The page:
Other, White House

Reaction to the new national space transportation policy: positive, but bland

Thursday’s release of the new National Space Transportation Policy didn’t contain much in the way of surprises or other major changes compared to the previous policy or ongoing activities by NASA and other federal agencies. As a result, the official reaction to the policy was generally pretty positive, if bland.

Rep. Donna Edwards (D-MD), ranking member of the space subcommittee of the House Science Committee, said she saw parallels between the policy and a NASA authorization bill she introduced (but failed to get out of committee) in July. “Adopting these shared priorities provides NASA substantive policy direction,” she said in a statement late Thursday. (The policy, of course, goes beyond NASA to address national security and commercial space transportation policy issues as well.)

In the same statement, Rep. Eddie Bernice Johnson (D-TX), ranking member of the full committee, emphasized safety issues regarding space transportation. “I also want to reiterate my strong commitment to the safety of any U.S. space transportation capability, and I look forward to working with the Administration in ensuring that safety remains the highest priority in the implementation of the National Space Transportation Policy.”

Two different industry groups praised the policy as well, but for different reasons. “A balanced approach between government and commercial efforts will help spur innovation and technology development in a more cost-effective manner than ever done before,” said George Torres, chair of the Coalition for Space Exploration. While the coalition emphasized a balance between the public and private sectors, the Commercial Spaceflight Federation emphasized the support for commercial space transportation in the policy. “We appreciate this clear delineation of policy in favor of supporting American industry, creating the most effective and efficient space program possible and ensuring the nation retains its leadership and competitiveness in space,” said CSF president Michael Lopez-Alegria.

Boeing, a member of both organizations, issued its own statement about the policy, more closely reflecting the Coalition’s emphasis on public-private balance than the CSF’s emphasis on commercial space transportation. “Boeing applauds the president’s balanced approach to developing affordable commercial crew and cargo transportation in areas of proven technology, while he simultaneously accepts the challenge for the United States – as the world’s leader in space exploration – to go far beyond Earth’s orbit,” said Boeing vice president John Elbon in a statement.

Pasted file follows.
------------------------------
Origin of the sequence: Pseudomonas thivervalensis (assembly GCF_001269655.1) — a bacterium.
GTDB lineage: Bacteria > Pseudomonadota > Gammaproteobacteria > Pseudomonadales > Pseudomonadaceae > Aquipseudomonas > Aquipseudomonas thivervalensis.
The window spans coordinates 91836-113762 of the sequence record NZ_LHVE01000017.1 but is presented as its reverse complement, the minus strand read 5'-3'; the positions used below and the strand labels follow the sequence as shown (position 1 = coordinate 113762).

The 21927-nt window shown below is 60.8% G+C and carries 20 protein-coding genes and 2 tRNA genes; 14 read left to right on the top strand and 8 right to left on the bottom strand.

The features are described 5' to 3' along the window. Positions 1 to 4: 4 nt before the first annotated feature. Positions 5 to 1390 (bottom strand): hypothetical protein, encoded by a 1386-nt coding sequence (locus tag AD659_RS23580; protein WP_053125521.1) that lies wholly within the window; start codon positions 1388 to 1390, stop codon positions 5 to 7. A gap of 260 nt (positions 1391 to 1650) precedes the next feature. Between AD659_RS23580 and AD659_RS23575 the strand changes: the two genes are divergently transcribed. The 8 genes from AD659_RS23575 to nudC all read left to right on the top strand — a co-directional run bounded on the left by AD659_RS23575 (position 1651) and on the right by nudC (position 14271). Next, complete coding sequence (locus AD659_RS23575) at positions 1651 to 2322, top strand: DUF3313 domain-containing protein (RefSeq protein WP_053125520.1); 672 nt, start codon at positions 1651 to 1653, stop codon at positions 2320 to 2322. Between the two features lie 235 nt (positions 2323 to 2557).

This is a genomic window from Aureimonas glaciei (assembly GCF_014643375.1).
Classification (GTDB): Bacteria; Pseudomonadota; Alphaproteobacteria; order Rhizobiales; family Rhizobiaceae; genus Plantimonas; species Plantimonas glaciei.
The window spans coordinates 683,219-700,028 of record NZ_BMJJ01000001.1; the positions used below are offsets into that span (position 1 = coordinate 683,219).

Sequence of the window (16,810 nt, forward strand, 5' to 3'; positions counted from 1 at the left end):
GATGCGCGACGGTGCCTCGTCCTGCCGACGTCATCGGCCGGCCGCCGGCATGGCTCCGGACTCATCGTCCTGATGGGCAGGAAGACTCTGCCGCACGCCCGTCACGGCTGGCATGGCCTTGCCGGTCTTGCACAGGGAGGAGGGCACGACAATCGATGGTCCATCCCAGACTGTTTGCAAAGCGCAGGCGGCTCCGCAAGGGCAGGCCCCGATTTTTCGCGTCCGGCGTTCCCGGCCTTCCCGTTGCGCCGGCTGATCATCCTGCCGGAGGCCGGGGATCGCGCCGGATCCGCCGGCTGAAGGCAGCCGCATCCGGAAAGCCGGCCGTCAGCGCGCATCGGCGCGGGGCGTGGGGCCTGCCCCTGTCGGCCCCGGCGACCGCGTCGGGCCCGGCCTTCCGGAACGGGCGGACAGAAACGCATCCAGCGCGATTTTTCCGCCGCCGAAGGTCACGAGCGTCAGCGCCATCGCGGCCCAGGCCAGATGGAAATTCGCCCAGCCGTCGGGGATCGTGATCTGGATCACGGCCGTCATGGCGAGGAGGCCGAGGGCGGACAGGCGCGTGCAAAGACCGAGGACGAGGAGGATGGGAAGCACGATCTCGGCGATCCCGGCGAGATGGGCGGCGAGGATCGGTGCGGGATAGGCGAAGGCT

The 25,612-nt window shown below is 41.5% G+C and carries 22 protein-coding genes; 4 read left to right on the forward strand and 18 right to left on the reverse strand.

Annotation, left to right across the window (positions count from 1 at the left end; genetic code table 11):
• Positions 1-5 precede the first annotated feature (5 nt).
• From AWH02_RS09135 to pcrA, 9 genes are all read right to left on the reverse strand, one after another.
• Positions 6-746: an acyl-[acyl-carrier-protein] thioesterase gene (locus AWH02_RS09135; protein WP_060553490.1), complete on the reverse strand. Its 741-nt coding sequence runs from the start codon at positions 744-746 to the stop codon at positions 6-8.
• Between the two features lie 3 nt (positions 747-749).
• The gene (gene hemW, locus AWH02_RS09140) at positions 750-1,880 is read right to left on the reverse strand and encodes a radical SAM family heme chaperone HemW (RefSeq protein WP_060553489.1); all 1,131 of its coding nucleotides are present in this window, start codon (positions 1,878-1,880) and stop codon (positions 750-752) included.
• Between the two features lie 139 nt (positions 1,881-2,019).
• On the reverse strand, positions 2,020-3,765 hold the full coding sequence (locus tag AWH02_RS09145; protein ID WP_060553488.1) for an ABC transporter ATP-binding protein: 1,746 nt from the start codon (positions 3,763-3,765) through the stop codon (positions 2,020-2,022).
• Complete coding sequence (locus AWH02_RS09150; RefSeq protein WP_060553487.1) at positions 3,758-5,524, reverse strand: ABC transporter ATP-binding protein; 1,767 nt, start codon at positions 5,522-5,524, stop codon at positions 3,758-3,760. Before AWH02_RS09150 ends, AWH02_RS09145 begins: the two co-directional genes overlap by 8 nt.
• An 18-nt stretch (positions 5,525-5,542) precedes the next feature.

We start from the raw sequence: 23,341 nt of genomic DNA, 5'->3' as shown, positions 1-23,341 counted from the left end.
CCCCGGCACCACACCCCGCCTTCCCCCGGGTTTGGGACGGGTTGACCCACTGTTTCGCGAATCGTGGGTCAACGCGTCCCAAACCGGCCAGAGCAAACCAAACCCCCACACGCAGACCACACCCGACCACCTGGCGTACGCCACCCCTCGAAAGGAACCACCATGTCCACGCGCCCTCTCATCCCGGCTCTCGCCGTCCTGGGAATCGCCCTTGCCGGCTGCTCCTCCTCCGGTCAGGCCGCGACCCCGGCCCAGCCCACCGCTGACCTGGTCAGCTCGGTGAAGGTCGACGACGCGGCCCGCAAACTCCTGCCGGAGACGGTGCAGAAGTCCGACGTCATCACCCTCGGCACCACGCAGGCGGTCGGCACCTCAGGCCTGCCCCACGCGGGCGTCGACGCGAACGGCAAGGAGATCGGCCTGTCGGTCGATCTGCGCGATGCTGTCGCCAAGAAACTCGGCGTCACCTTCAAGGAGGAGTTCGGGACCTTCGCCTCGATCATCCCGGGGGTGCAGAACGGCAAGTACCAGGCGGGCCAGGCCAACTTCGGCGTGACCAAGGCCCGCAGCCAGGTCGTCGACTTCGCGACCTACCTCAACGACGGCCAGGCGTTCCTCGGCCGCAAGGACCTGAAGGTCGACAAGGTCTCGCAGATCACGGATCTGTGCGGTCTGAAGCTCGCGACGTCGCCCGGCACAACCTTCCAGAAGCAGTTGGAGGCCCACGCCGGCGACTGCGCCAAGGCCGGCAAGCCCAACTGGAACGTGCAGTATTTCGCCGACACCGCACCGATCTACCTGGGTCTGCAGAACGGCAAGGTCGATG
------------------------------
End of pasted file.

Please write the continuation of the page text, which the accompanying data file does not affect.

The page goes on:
2 comments to Reaction to the new national space transportation policy: positive, but bland

  • Coastal Ron

    A space policy is a good idea, but unless the rest of the government supports the policy with funding and by not interfering with pork politics, it’s not going to matter.

    Considering how polarized the two parties are, and how unimportant space is right now, I don’t see much happening with this…

  • Fred Willett

    It doesn’t really matter.
    Commercial space has it’s foot firmly wedged in the door now.
    Policy documents can blather all they like about balance between private and public space. It’s irrelevant. Over time private commercial space is growing. Public government efforts are withering.
    It’s a pity in some ways. NASA has done a lot of good work, and in some areas continues to do good work. But their budget has been in decline for decades now and there are no signs that this is likely to be reversed.

Leave a Reply




You can use these HTML tags

<a href="" title=""> <abbr title=""> <acronym title=""> <b> <blockquote cite=""> <cite> <code> <del datetime=""> <em> <i> <q cite=""> <strike> <strong>